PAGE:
Leonardo de Oliveira Martins, David Posada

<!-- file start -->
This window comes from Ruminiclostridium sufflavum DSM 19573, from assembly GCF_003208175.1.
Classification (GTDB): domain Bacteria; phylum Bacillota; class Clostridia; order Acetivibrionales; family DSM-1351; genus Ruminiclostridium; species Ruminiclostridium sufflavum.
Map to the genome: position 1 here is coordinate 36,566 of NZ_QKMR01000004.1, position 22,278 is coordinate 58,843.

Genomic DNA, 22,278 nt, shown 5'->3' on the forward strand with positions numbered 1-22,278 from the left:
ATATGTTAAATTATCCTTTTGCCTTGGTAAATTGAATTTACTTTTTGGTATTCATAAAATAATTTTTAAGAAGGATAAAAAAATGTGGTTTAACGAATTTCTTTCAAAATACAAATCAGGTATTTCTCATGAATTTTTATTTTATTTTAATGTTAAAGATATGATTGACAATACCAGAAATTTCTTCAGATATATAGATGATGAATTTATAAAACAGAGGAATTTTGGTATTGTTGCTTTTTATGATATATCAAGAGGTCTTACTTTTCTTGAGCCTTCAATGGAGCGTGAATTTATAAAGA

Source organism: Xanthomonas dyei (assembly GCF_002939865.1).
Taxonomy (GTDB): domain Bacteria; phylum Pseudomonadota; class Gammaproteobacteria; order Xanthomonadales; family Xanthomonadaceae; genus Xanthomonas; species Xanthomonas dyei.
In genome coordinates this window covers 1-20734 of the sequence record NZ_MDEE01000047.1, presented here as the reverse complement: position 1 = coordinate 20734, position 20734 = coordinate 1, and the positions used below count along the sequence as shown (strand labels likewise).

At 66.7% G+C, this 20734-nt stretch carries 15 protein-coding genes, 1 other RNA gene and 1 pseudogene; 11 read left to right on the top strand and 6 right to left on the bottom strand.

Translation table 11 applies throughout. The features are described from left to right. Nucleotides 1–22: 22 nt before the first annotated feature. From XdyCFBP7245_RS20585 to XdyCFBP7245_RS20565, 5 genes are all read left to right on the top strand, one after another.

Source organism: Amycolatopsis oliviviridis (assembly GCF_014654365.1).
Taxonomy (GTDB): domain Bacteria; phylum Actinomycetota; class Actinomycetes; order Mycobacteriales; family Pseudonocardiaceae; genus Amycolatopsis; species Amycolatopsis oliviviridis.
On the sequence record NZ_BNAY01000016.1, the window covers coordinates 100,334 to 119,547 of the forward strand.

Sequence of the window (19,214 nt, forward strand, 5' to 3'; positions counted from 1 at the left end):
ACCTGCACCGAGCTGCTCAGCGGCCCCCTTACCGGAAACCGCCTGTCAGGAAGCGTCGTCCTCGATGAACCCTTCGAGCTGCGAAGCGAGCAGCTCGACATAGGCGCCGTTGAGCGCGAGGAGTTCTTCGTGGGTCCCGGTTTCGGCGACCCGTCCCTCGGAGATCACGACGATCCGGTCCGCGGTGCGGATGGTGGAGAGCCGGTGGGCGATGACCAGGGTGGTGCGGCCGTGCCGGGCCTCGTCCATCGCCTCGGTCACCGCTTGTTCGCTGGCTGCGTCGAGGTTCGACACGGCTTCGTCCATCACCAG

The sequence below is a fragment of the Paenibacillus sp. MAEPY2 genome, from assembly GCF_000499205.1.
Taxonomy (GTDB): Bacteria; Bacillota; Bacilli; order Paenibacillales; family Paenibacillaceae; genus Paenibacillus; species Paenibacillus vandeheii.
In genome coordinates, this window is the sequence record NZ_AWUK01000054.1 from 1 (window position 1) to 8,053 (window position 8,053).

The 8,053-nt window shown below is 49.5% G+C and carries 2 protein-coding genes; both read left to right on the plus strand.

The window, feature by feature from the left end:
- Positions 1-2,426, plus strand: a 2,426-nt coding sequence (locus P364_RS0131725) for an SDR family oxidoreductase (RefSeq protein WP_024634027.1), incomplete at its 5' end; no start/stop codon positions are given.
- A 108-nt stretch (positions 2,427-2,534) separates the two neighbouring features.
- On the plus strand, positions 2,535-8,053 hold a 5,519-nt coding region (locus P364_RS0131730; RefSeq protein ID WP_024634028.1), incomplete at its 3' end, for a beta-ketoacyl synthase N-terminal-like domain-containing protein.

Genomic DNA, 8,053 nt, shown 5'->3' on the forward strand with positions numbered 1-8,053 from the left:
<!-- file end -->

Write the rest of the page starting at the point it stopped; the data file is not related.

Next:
The evidence for universal common ancestry (UCA) is vast and persuasive, and a phylogenetic test was proposed for quantifying its odds against independently originated sequences based on the comparison between one and several trees. This test was successfully applied to a well-supported homologous sequence alignment, being however criticized once simulations showed that even alignments without any phylogenetic structure could mislead its conclusions. Despite claims to the contrary, we believe that the counterexample successfully showed a drawback of the test, of relying on good alignments. Here we present a simplified version of this counterexample, which can be interpreted as a tree with arbitrarily long branches, and where the test again fails. We also present another simulation showing circumstances whereby any sufficiently similar alignment will favor UCA irrespective of the true independent origins for the sequences. We therefore conclude that the test should not be trusted unless convergence has already been ruled out a priori. Finally, we present a class of frequentist tests that perform better than the purportedly formal UCA test.